By: Lora Wimsatt
There are only three pieces to the chunky wood puzzle – a dog, a cat, a bird.
Each piece has a wooden knob attached, very handy for picking the piece out of the frame.
Over and over – and over and over – I pick up each piece, saying carefully and clearly each time: “Dog. The dog says ‘Arf! Arf!’ Cat. The cat says, ‘Meow! Meow!’ Bird. The bird says, ‘Tweet! Tweet!’”
And then I put the pieces back into place, repeating it all over again: “Dog. The dog says ‘Arf! Arf!’ Cat. The cat says, ‘Meow! Meow!’ Bird. The bird says, ‘Tweet! Tweet!’ ”
My granddaughter stares at me, glances at the pieces. She is silent.
I hand her a piece. “Dog. Dog. The dog says ‘Arf! Arf!’”
My granddaughter says nothing.
“Where does the dog go?” I ask, offering her the frame. I give her a hint, pointing to the dog-shaped cutout on the board.
She is not interested in where the dog might go, instead decided she will go somewhere herself. She stands up and toddles away on her chubby bare feet, but goes only as far as the toy box. She picks up another toy and toddles back to me, thrusting it into my hands.
“Are you tired of dog, cat and bird?” I ask sympathetically. I can relate. “Okay, we can play with rings. See the rings?”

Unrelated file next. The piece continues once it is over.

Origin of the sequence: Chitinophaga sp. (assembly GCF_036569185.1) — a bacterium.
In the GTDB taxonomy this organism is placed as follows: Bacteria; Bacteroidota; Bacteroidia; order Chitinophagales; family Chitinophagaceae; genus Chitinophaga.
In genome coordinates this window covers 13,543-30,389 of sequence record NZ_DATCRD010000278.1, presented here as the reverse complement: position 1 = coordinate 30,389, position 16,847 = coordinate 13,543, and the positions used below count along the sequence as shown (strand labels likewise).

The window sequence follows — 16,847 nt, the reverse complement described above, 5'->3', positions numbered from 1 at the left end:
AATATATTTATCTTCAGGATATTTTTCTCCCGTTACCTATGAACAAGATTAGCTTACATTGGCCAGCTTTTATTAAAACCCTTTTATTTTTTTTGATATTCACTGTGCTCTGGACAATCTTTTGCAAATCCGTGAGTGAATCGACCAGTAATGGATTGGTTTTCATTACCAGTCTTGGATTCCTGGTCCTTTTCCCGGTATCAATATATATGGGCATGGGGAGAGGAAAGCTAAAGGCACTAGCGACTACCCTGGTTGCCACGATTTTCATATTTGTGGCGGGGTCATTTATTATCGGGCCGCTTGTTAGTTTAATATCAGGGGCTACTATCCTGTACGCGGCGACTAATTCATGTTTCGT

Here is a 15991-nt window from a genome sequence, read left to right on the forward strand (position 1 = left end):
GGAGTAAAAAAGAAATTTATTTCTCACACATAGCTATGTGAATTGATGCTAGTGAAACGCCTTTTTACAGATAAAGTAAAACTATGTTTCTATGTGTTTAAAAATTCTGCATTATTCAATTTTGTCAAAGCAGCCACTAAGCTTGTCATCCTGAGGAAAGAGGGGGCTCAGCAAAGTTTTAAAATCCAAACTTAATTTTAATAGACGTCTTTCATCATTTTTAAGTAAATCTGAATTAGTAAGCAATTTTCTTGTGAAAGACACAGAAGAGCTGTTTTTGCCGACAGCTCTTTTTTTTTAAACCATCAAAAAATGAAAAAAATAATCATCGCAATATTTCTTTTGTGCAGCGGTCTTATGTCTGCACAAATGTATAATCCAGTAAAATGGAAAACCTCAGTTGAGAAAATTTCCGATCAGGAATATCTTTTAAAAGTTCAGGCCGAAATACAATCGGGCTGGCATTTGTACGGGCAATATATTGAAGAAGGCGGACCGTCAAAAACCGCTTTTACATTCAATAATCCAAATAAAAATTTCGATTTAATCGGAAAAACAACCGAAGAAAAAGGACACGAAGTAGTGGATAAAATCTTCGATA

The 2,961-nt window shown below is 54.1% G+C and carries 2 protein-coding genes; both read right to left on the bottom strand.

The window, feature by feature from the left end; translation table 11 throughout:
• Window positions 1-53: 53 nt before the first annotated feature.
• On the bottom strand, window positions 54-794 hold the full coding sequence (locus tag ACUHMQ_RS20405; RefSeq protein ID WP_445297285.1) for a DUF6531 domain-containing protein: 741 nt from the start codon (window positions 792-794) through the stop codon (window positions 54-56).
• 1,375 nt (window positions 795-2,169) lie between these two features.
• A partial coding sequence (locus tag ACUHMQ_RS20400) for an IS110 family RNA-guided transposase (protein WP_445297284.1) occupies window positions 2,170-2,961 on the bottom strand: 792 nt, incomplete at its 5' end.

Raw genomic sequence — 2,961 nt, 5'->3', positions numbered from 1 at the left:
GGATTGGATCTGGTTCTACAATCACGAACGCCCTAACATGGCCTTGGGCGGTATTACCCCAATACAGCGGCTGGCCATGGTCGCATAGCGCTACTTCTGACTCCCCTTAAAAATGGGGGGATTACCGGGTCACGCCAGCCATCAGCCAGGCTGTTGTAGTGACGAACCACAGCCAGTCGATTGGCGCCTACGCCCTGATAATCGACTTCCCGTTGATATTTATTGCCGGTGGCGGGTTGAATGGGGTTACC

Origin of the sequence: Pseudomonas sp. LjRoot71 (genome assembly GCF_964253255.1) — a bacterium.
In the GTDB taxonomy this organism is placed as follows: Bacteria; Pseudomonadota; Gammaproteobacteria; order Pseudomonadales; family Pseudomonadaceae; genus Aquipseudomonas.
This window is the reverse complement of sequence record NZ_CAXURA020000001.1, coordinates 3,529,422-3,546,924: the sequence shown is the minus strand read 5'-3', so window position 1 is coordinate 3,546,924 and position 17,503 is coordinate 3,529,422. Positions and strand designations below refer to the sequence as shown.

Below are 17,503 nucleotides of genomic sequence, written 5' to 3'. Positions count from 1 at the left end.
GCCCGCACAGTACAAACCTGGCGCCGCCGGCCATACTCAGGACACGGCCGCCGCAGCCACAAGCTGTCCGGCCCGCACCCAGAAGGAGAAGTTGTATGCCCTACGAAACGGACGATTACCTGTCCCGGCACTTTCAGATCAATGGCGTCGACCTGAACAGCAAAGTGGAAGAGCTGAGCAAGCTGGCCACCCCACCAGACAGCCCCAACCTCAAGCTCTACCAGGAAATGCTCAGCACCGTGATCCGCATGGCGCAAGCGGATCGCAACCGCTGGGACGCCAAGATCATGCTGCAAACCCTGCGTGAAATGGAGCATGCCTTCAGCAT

I turn the stack over and the plastic, multi-colored rings fall off and roll around us on the floor. I pick one up, the big one.
“Blue,” I say. “Blue.”
I drop it on the pole and pick up another one. “Green. Green.”
My granddaughter claps. She likes green. I am happy; green is my favorite color.
We keep going. “Yellow. Yellow. Orange. Orange. Red. Red.”
I turn the stack over so the rings fall off again, then set the base in front of her.
“Blue,” I prompt. “Where is blue?”
She picks up yellow, then green, then claps them together. I pick up blue and red and clap them together.
“Music,” I say, although the plasticy sound is not particularly melodious.
She drops the green ring and it rolls away. “Go get green,” I urge. “Go get green.”
Green is on its own. She picks up orange.
“Gwa,” she says. “Bahma ko.”
Close enough. “That’s right!” I cry. “Orange! Orange!”
She flings orange away. I hold blue and red toward her, but we are done with rings. It is time for blocks.
These are the nice ones, different colors and shapes. We didn’t get anywhere with rings, but maybe blocks will be the breakthrough.
“Red,” I say. “Red square. Blue. Blue rectangle. Yellow triangle. Green.”
I stop. I don’t know what to say about this shape. I finally decide on arch. “Green arch.”
I hand each block to her as I make the introductions, and to my delight, she stacks them on top of one another. “Very good! We can build!”
Our stack is surprisingly tall and is more or less steady, with me surreptitiously reaching over now and then to nudge a block over for better balance. But then, alas, a red triangle undoes it all: Swinging her small arm too quickly and too close to the tower, it all comes crashing down.
But it’s not a disaster at all. It is hilarious, and she laughs and laughs.
I laugh too, then hand her a block. “Yellow. Yellow square.”
Her daddy comes into the room. “What are you doing?” he asks.
I look up and smile as I answer. “We are building something.”
And we are. But it has nothing to do with blocks.
By: Lora Wimsatt